OT649 Management and Leadership in Occupational Therapy Practice (3)

Focus on principles, styles, roles, and tasks of leadership and management of occupational therapy services, including the ethical, legal, political, legislative, regulatory, business, and reimbursement topics. Emphasis placed on the importance of ongoing professional development to maintain currency in all areas of professional practice.  Covers the ethos, pathos, and logos of being an occupational therapist in today’s US healthcare “system.”

OT654 Adulthood II (6)

A continuation OT653 students expand on their knowledge and skills in the evaluation and treatment of clients in the early- and middle-adulthood stages of the human lifespan.  Students utilize a case-based approach to further their application of the full occupational therapy process across a variety of settings with a wide range of medical conditions, acute and chronic.

OT662  Fieldwork Level I Seminar (3)

An introductory study of the roles and tasks of the occupational therapist practicing in psychosocial and physical disabilities clinical and community-based settings. Two different settings, a minimum of six (6) full days for each experience (minimum total of 36 hours each), introduces students to the fieldwork experience, applying knowledge to practice and developing an understanding of the diverse needs of clients. Structured around academic assignments enabling students to integrate theoretical knowledge and the occupational therapy process with the range of clinical scenarios encountered in each placement.

OT664  Research in Occupational Therapy (3)

Presentation and understanding of types of scholarship related to the value of occupation to improve health and wellness of human lives. Examinationof methods of knowledge acquisition and creation in preparation for evidence-based practice. Introductory critical appraisal of quantitative and qualitative published research studies as related to occupational therapy evidence-based practice.  Overview of the required components that comprise research projects and criteria for publishing. Student-involved, faculty-mentoredresearch projects begun, including formulation of the introduction and methodology portions, in preparation for IRB submission, data collection, and analysis.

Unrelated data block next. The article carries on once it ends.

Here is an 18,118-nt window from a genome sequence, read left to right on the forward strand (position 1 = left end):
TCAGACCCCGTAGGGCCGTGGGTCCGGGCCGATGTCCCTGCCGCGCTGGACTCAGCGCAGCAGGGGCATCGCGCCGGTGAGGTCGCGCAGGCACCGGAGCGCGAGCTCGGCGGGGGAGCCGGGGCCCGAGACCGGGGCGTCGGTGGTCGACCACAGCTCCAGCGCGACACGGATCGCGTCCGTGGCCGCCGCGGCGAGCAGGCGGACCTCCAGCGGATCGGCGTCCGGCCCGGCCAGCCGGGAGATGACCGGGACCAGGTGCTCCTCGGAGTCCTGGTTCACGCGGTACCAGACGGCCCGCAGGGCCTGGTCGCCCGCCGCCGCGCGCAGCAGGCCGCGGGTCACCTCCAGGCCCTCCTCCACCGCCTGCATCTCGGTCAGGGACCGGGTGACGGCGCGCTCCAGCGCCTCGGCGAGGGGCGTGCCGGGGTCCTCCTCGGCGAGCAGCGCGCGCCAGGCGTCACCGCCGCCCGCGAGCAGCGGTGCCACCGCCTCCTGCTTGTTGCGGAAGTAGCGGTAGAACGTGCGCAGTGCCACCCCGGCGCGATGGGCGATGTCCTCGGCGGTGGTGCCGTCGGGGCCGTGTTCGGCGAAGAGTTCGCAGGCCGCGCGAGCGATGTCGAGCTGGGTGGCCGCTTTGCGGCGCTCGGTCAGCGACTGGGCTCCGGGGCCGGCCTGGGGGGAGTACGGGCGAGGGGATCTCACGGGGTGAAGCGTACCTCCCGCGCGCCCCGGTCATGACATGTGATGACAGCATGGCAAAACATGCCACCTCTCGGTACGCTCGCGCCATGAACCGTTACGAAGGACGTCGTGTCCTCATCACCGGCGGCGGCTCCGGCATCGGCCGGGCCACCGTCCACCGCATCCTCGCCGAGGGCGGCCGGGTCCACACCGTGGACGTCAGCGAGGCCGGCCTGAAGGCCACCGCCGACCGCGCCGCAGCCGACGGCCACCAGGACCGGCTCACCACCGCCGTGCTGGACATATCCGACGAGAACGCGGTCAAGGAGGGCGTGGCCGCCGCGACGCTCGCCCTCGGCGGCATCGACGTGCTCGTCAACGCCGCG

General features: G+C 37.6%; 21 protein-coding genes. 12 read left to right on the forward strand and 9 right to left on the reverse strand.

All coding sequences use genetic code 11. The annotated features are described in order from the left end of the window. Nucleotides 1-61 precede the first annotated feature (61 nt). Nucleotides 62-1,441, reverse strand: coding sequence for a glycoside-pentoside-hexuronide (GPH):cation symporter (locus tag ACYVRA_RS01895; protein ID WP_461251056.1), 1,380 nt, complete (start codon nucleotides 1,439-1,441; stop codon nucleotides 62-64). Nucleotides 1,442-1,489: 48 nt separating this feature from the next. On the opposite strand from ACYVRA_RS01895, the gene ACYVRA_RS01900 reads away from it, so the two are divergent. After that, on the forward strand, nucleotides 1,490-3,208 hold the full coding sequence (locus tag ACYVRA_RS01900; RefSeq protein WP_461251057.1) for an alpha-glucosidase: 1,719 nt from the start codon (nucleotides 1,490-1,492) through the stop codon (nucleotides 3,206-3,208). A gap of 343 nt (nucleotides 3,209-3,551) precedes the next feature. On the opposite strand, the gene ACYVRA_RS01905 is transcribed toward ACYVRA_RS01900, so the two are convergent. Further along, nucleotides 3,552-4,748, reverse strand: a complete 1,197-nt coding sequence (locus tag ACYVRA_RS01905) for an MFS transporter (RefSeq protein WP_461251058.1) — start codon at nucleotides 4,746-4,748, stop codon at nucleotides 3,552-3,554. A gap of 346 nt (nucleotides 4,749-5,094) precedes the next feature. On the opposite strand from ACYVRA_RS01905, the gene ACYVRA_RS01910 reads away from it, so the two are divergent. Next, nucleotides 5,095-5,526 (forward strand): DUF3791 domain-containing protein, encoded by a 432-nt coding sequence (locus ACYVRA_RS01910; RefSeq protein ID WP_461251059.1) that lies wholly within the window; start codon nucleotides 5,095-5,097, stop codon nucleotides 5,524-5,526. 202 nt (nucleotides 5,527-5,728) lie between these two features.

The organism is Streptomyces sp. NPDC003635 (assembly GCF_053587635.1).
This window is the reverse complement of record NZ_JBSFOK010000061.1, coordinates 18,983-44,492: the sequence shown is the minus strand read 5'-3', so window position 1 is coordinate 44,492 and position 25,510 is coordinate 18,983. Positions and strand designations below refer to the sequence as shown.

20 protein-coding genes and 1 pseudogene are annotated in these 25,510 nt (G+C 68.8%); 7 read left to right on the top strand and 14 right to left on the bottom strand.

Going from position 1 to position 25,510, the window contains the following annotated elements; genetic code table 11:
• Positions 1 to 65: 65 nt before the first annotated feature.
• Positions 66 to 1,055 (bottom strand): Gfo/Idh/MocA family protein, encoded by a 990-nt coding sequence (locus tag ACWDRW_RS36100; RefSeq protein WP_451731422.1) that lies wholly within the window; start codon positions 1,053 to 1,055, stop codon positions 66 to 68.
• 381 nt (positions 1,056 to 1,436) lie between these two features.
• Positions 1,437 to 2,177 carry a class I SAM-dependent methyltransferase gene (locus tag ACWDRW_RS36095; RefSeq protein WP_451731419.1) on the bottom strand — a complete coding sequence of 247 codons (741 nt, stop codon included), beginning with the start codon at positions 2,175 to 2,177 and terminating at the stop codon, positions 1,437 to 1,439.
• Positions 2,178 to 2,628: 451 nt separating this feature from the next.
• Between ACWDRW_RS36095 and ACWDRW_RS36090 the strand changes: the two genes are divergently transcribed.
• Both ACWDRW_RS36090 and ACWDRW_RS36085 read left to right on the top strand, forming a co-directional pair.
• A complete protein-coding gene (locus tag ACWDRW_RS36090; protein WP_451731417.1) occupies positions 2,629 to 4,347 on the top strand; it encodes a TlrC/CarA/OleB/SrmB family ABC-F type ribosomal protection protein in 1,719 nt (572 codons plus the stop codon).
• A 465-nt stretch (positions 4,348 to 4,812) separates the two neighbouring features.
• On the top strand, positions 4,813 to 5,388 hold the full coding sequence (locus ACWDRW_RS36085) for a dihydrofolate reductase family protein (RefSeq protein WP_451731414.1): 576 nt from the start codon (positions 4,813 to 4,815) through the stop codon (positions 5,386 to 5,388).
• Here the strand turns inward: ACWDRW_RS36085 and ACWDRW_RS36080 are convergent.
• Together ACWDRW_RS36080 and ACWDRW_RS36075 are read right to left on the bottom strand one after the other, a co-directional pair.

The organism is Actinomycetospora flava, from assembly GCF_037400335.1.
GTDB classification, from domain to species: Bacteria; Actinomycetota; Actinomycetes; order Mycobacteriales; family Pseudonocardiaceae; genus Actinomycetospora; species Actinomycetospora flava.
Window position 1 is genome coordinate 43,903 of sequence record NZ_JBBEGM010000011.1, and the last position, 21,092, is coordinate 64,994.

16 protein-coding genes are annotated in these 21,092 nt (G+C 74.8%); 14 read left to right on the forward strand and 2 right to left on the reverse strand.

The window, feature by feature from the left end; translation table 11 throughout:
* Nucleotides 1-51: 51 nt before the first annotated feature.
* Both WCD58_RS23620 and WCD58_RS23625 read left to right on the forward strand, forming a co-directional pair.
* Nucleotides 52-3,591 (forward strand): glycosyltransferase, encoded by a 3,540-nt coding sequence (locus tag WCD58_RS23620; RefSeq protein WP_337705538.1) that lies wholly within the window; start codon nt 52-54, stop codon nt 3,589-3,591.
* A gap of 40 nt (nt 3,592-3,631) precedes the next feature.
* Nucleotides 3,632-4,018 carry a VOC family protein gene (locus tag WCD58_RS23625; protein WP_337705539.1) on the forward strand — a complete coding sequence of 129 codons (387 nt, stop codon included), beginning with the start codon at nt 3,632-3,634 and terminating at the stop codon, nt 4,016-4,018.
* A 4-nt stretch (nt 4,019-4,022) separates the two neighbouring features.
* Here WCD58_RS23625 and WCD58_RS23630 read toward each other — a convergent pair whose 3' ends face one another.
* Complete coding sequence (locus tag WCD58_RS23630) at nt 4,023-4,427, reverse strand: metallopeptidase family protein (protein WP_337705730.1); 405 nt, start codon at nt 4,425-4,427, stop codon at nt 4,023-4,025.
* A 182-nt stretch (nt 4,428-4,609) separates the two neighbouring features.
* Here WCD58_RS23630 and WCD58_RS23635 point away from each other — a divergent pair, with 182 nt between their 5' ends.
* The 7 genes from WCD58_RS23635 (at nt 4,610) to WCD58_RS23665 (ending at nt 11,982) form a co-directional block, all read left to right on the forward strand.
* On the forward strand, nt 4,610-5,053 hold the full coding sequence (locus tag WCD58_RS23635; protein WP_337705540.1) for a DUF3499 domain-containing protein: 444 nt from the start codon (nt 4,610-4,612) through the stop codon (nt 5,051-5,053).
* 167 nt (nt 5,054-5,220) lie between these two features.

OT753 Maturity and OT Practice (6)

Assessment and intervention for the well and disabled older populations. Skills for evidence-based evaluation and intervention that support the older persons’ occupational engagement and participation practiced in laboratory assignments. Advocacy, caregiver health, health literacy, program development, and designing community-based health, well-being, and quality of life programs learned through diverse methods. 

OT754 Advanced Practice (3)

Overview and introduction to specialized and emerging health areas of OT practice to optimize knowledge and clinical reasoning skills. Lectures and labs integrating knowledge and skill acquisition relative to specialized and emerging practice are emphasized

OT756  Research Symposium (3)

Refinement of critical appraisal skills in evaluating qualityof evidence in published research studies for evidence-based practice. Completionof the collection and analysis of qualitative or quantitative data.  Students learn and apply knowledge of the final components of a research study, including results, discussion, conclusion, and abstract sections.  Data analysis techniques needed for quantitative and qualitative studies further explored and applied to moreadvanced critical appraisal of published works. Students complete the faculty-mentored research projects and prepare posters and proposals for submission to AOTA conference and/orpublishing.

OT764  Fieldwork Level II A (3)

OT765  Fieldwork Level II B (3)

Students apply understandingof occupation, professional practice, identity, and leadership during each of two (2) twelve-week (60 days), full-time fieldwork placements, for a total of 24 weeks of full-time Level II Fieldwork. Objectives focus on personaltransformation into a competent, compassionate, entry-level occupational therapist for a practice site by the completion of each experience.   Students are not permitted to work on a full-time basis while engaged in Level II Fieldwork.  Both experiences must be completedwithin one year of completion of the didactic coursework.